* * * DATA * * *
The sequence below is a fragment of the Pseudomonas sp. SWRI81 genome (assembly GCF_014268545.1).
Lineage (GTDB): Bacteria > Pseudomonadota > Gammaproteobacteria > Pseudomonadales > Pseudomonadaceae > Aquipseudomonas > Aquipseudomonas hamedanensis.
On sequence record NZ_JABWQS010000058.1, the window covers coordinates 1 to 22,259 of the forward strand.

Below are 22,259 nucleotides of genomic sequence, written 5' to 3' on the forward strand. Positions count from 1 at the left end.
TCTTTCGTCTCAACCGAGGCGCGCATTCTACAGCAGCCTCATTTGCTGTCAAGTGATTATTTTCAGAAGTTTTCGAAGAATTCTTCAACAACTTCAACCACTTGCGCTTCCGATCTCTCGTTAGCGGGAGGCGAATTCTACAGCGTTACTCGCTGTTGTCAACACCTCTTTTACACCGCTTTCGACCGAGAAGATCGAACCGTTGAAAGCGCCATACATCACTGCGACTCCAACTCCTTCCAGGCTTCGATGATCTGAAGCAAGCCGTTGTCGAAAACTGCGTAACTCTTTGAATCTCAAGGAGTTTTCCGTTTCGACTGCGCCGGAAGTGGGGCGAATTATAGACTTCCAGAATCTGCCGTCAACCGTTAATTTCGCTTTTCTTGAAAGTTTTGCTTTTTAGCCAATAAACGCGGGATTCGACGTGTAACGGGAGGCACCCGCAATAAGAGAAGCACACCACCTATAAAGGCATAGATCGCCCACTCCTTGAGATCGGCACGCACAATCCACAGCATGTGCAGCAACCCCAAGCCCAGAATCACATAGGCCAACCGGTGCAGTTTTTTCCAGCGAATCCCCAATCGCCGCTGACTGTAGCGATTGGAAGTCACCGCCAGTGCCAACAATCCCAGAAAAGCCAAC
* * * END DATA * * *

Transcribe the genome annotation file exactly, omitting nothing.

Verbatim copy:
The sequence below is a fragment of the Pseudomonas sp. SWRI81 genome (assembly GCF_014268545.1).
Lineage (GTDB): Bacteria > Pseudomonadota > Gammaproteobacteria > Pseudomonadales > Pseudomonadaceae > Aquipseudomonas > Aquipseudomonas hamedanensis.
On sequence record NZ_JABWQS010000058.1, the window covers coordinates 1 to 22,259 of the forward strand.

Below are 22,259 nucleotides of genomic sequence, written 5' to 3' on the forward strand. Positions count from 1 at the left end.
TCTTTCGTCTCAACCGAGGCGCGCATTCTACAGCAGCCTCATTTGCTGTCAAGTGATTATTTTCAGAAGTTTTCGAAGAATTCTTCAACAACTTCAACCACTTGCGCTTCCGATCTCTCGTTAGCGGGAGGCGAATTCTACAGCGTTACTCGCTGTTGTCAACACCTCTTTTACACCGCTTTCGACCGAGAAGATCGAACCGTTGAAAGCGCCATACATCACTGCGACTCCAACTCCTTCCAGGCTTCGATGATCTGAAGCAAGCCGTTGTCGAAAACTGCGTAACTCTTTGAATCTCAAGGAGTTTTCCGTTTCGACTGCGCCGGAAGTGGGGCGAATTATAGACTTCCAGAATCTGCCGTCAACCGTTAATTTCGCTTTTCTTGAAAGTTTTGCTTTTTAGCCAATAAACGCGGGATTCGACGTGTAACGGGAGGCACCCGCAATAAGAGAAGCACACCACCTATAAAGGCATAGATCGCCCACTCCTTGAGATCGGCACGCACAATCCACAGCATGTGCAGCAACCCCAAGCCCAGAATCACATAGGCCAACCGGTGCAGTTTTTTCCAGCGAATCCCCAATCGCCGCTGACTGTAGCGATTGGAAGTCACCGCCAGTGCCAACAATCCCAGAAAAGCCAAC